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Director Jess Atkinson Talks About His ESPN Film "Bryce Begins"

12:00 PM, Apr 30, 2013   |    comments
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WASHINGTON (WUSA) -- It was the spring of 2011 and filmmaker Jess Atkinson happened to randomly be shooting some b-roll at the class A Hagerstown Suns game. He knew who Bryce Harper was, but at the same time, he didn't know who Bryce Harper was.

"The way people reacted to this kid...they followed his every move. Cameras, camera phones. And I noticed he was very comfortable with it all," recalled Atkinson.

And thus Bryce Begins, an ESPN documentary profiling the first 18 months of Harper's career, was born. Shortly after his first encounter with Harper, Atkinson approached Harper's agent, Scott Boras, and pitched the idea of an off the field look at Harpers life.

"They were great with the access, and great with letting me tell the story." After months and months of shooting, Atkinson was able to get the MLB to collaborate their footage for the ultimate portrayal of Harpers career. 

The story spans 12 different cities, 150 hours of footage and 70 different days of shooting. Atkinson revealed several different themes of the documentary which help paint the entire picture of Bryce Begins.

1. "His whole life, every place he's been, he's always been the youngest guy fitting in."

From the bits and pieces of the film I viewed, Atkinson does indeed go back to some of Harper's minor league tussles -- blowing kisses to opposing pitchers, being ejected rather frequently, blowing off autograph seekers. Atkinson himself has two sons ages 21 and 19 and does a fabulous job of showing the transformation of Harper's maturity as he grows older. "You go from being a young man, to your own man," explained Atkinson.

2. "He's got that reptilian brain. Once the ball is in the air...he just reacts."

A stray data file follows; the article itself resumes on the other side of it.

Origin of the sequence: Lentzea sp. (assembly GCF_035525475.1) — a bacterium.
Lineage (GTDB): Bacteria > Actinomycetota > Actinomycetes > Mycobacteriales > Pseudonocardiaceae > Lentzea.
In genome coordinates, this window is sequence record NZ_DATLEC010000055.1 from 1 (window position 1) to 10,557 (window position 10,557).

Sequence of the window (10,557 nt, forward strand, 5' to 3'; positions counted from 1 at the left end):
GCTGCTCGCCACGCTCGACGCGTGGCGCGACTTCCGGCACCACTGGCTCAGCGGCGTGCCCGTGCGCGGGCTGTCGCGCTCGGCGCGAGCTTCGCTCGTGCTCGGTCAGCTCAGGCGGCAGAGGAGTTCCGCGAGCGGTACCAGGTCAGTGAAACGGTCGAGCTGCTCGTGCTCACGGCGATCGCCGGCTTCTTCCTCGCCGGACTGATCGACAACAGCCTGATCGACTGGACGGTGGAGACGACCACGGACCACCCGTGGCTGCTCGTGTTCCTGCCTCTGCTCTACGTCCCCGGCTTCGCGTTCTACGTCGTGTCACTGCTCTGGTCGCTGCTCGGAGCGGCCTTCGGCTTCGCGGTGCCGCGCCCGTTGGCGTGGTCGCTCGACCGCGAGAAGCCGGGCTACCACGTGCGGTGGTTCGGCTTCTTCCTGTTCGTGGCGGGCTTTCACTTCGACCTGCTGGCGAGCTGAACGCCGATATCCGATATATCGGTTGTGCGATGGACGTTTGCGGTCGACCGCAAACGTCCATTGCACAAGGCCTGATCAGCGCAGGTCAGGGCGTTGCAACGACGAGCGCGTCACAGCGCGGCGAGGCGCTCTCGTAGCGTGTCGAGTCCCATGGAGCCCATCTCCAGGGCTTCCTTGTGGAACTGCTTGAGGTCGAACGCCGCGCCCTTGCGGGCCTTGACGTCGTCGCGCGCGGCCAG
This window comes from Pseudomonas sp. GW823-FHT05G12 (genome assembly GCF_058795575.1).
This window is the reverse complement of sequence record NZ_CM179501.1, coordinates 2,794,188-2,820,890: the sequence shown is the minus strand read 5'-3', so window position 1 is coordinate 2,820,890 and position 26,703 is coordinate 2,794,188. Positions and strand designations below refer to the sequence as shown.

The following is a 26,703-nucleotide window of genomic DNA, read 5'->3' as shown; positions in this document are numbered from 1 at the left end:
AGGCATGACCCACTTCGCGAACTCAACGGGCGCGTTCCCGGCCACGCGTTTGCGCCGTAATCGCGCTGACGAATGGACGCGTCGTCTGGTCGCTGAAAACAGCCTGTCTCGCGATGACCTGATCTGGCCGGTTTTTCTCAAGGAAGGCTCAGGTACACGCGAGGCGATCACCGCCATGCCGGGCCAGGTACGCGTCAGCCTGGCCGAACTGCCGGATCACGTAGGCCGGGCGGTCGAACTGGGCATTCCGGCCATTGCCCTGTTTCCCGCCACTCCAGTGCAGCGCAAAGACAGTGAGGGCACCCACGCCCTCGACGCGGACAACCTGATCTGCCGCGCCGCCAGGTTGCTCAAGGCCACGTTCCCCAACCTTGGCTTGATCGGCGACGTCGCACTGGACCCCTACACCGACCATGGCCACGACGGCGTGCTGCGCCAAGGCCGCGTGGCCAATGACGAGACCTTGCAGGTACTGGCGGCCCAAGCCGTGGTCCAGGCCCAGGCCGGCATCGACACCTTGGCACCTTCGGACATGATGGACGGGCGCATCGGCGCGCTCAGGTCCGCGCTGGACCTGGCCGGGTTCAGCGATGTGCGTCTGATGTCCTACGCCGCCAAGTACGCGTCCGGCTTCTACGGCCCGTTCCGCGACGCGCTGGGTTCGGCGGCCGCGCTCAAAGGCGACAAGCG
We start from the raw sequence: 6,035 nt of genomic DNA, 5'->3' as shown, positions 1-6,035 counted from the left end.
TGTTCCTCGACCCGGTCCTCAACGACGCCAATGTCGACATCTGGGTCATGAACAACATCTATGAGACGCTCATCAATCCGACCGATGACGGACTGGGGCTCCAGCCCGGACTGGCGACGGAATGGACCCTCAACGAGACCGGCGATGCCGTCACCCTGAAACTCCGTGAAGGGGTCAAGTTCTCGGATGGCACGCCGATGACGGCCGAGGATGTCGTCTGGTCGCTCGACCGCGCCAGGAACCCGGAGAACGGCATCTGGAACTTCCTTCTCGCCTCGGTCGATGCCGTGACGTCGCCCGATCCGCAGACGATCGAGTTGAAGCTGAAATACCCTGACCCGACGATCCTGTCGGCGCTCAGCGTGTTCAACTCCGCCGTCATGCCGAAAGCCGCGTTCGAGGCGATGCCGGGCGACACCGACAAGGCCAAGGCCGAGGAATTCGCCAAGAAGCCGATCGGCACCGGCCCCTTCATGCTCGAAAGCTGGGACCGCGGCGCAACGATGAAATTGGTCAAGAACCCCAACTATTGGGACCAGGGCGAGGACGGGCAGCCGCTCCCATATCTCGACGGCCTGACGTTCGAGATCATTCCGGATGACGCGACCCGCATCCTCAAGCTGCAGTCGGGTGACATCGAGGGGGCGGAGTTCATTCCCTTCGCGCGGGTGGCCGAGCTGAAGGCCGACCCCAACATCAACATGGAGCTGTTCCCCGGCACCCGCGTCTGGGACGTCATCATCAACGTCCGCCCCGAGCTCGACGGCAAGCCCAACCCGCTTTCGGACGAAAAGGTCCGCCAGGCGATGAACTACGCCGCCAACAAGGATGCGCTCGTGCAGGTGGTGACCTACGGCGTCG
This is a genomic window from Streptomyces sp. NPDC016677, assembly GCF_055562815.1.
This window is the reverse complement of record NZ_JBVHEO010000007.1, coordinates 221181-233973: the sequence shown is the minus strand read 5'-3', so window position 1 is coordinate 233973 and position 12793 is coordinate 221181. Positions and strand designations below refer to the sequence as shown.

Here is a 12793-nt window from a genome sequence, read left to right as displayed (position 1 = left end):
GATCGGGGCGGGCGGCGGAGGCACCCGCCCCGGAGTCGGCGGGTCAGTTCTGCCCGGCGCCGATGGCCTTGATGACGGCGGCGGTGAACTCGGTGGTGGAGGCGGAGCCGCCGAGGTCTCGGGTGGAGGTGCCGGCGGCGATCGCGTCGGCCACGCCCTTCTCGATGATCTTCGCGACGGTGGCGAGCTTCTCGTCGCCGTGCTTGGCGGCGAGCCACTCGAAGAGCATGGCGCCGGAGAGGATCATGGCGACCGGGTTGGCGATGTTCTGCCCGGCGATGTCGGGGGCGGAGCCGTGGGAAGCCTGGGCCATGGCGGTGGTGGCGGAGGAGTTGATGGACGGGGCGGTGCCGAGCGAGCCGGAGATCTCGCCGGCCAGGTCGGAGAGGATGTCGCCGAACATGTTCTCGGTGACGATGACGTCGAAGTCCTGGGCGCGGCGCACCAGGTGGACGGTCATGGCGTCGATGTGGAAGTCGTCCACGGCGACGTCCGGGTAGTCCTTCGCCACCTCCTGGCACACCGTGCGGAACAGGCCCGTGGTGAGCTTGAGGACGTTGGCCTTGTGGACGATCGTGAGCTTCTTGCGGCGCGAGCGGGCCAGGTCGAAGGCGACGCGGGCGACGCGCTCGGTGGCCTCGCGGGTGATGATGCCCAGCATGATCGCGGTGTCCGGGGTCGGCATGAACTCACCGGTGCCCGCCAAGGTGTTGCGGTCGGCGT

Atkinson went on to tell a humorous story one of the shoots in Huntington Beach, CA. where Bryce Harper was doing a photo shoot for GQ. The magazine people wanted Harper to play around with this stick ball game, just for the cameras. But Harper only has one mode when it comes to athletics. So when a tennis ball was tosses in the air, Harper violently swung the stick, creaming a male photographer across the room in the nipple. Everyone in the room was laughing, as the poor guy lay on the ground in searing pain. Harper can only go 100 percent, even during a magazine photo shoot. His incomparable style of play is dissected by many baseball greats throughout the documentary.

3. "I don't think I really understood Bryce until I saw his dad tie rebar. You will see a human side to a father and son who have gone through this amazing odyssey."

Atkinson has footage of Ron Harper, Bryce's father, hard at work in the Las Vegas trenches. For those of you who don't know what tying rebar is, it's some of the hardest manual labor out there. Workers reinforce steel bars to hold concrete in place. The elder Harper often wakes up at 2 a.m. for work. The father/son relationship is heavily explored in Bryce Begins. The younger Harper gets a lot of his motivation just by making his father proud and would put himself through absurd workouts as a young teenager to try and match his father's work ethic. *Spoiler alert* both shed tears during the film.

Atkinson's hope for the documentary is an authentic look at Bryce Harper.

"There's been so much written on the web, talked about on television, seen on television during games. But I think in the film you go places with Bryce and see him do things you haven't seen before."

The film debut's tonight at 9 p.m. and Atkinson is currently working on several different documentaries on college football. Visit his website

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